Emmys: On the Set of 'The Blacklist' as James Spader Deconstructs the War Room

Ali Paige Goldstein
"The Blacklist"

A glimpse into how a real-life mentor-protege relationship and signature villains drove NBC's intense drama to the top among last season's freshman shows.

This story first appeared in the June 6 issue of The Hollywood Reporter magazine.

"Is it downloading or uploading? What's the contemporary term for what you do these days?" James Spader wonders aloud April 18, betraying his veteran status among younger castmates. Taking note as the star brainstorms blocking options are Megan Boone, 31, who plays FBI rookie Elizabeth Keen, and Diego Klattenhoff, 35, as agent Donald Ressler. Spader, 54, portrays enigmatic fugitive Red Reddington on NBC's The Blacklist, which pits his bad guy and the FBI against his roster of even more deadly threats. Averaging a 4.9 live-plus-seven-days rating in the key 18-to-49 demographic, the Sony series was the highest rated new show of the 2013-14 season and NBC's first full-season pickup and renewal.

After rehearsing a monologue for part one of the two-part season finale, "Berlin," Spader paces the war room that is set in Washington, D.C., but shot at a Chelsea Piers soundstage in New York. Entertaining the cast and crew with a wry deconstruction of the busy graphics and maps on the screens behind them, he says: "It just seems odd to me that there's all this shit up there. As an FBI agent, I assume you're aware of it, but you're not actually monitoring it -- unless you [are pulling it up on] your CNN app."

PHOTOS:  Emmys: On Set and in the War Room With the Cast of 'The Blacklist'

Every week, the cast, which includes Ryan Eggold, 29, as Keen's mysterious husband Tom and Harry Lennix, 49, as FBI assistant director Harold Cooper, works together to catch a different villain. Notable turns of evil have included Dianne Wiest secretly imprisoning attorneys on behalf of wrongly convicted criminals and Linus Roache eliminating his clients' political rivals by elaborately framing them. "With each Blacklister, we ask ourselves why this bad guy wouldn't be on any other show," says creator Jon Bokenkamp. "'What is the movie poster of this Blacklister?' I think we succeed more often than not in trying to differentiate our 'bad guy of the week.'"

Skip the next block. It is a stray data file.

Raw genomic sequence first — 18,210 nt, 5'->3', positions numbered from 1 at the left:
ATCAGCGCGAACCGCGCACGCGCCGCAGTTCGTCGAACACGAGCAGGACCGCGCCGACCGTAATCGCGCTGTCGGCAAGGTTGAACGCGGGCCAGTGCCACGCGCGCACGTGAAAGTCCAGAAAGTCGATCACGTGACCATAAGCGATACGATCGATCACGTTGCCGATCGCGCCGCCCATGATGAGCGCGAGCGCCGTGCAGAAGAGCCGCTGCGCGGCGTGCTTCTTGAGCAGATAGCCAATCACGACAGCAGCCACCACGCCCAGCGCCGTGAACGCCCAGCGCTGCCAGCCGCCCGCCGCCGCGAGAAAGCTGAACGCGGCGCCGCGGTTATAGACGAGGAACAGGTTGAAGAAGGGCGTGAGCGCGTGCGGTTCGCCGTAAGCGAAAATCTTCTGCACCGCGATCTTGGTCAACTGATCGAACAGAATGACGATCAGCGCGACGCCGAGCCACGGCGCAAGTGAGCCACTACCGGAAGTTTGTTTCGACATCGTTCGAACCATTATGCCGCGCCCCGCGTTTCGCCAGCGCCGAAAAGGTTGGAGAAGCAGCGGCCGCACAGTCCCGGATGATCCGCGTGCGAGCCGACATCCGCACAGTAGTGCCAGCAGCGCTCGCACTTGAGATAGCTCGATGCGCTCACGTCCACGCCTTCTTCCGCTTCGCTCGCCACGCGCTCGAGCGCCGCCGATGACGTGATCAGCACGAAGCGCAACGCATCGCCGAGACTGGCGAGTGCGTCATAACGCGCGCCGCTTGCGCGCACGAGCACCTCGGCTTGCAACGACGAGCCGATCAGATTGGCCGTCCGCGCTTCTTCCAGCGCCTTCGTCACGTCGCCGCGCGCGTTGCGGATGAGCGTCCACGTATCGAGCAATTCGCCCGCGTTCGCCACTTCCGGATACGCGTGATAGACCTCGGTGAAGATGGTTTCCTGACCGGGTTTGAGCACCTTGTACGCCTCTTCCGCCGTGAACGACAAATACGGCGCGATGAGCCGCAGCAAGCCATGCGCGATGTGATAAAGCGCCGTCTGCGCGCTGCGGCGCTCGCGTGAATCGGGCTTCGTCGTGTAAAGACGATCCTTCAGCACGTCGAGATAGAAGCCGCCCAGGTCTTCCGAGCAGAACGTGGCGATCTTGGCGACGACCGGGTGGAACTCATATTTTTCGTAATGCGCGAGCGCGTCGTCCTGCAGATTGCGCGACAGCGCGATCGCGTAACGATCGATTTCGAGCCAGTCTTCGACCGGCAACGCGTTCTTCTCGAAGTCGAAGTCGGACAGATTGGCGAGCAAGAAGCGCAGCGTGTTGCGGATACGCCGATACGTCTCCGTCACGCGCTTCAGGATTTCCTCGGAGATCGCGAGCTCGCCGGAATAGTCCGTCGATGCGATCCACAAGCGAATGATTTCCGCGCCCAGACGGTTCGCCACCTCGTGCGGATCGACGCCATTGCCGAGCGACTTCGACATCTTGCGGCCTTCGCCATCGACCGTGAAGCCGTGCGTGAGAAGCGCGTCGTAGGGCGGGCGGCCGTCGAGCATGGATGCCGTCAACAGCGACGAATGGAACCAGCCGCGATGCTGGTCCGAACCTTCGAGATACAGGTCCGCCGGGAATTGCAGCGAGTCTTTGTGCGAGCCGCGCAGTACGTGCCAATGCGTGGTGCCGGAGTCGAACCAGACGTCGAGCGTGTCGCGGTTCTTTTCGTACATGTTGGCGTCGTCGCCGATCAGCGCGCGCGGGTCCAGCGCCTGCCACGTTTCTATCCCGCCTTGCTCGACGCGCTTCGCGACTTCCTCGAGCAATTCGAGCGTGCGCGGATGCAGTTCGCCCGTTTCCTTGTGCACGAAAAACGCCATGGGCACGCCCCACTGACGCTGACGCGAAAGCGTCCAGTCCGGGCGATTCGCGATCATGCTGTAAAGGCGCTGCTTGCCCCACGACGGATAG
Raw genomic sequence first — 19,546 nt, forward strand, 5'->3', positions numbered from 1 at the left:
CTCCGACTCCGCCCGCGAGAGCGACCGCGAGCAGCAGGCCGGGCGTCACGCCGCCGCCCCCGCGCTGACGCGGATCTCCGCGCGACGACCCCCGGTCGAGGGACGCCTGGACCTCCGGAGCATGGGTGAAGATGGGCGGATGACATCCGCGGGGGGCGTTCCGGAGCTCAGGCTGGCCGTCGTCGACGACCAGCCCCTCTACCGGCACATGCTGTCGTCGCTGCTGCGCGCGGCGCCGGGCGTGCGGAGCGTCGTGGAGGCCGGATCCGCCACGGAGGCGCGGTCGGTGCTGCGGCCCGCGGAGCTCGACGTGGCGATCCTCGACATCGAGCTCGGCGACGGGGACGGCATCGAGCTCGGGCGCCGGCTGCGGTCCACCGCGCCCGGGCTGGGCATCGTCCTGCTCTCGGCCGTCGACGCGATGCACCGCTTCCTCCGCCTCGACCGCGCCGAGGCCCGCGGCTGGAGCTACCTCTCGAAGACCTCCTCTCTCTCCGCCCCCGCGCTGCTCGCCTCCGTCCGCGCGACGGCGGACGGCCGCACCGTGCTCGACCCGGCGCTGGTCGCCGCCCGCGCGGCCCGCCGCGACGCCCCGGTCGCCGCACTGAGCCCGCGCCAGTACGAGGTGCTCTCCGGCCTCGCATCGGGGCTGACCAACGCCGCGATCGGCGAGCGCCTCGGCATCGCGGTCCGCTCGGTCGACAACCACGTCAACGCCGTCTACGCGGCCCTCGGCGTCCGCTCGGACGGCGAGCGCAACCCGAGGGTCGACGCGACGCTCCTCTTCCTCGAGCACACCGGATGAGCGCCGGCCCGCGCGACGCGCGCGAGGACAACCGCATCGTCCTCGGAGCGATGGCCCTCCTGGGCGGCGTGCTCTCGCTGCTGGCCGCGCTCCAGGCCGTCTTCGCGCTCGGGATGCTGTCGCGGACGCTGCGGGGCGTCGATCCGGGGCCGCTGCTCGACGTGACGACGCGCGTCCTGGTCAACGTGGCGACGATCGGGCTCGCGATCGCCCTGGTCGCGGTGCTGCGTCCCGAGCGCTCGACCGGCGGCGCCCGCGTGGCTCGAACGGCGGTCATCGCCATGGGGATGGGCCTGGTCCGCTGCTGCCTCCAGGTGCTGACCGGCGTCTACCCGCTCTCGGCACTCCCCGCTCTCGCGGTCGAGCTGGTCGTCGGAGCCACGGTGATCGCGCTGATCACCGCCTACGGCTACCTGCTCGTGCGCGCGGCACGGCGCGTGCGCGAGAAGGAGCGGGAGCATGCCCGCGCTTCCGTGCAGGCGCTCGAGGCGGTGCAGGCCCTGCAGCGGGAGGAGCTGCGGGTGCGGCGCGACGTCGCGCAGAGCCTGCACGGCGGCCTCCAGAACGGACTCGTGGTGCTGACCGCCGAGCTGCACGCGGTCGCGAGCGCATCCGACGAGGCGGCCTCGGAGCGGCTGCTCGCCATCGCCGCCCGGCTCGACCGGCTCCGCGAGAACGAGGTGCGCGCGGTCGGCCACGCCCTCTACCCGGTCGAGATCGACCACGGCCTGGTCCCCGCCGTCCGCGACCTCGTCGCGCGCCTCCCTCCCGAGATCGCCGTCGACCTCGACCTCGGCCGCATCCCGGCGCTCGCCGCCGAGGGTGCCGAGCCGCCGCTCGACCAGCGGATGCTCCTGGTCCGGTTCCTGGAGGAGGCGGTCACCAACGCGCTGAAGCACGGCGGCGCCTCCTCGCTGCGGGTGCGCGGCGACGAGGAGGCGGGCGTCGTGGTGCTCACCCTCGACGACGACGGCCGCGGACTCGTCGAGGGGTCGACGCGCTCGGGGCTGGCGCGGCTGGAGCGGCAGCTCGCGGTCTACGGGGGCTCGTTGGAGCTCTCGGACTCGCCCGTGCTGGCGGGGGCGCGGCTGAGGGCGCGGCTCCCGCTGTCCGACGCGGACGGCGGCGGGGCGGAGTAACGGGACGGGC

The chemistry between Spader and Boone, who plays the only agent with whom Red will work, also can be credited for the show's success. "I'm grateful he's taken me under his wing," says Boone. Adds Spader: "It's not dissimilar to their relationship on the show. It was that way from the start, which serves the show very well. A lot of this is new to her -- it's an undertaking for someone who has never done it before." His advice? "Save my money!" jokes Boone.

Even as the series scored NBC's coveted post-Super Bowl slot for 2015 -- during which Blacklist will begin a two-part episode that resolves four days later in its new Thursday night time slot -- Spader, who nabbed a Golden Globe nomination for lead drama actor, remains as cool as his character: "I do my best to try to work with a certain amount of alacrity."

Email: Ashley.Lee@THR.com
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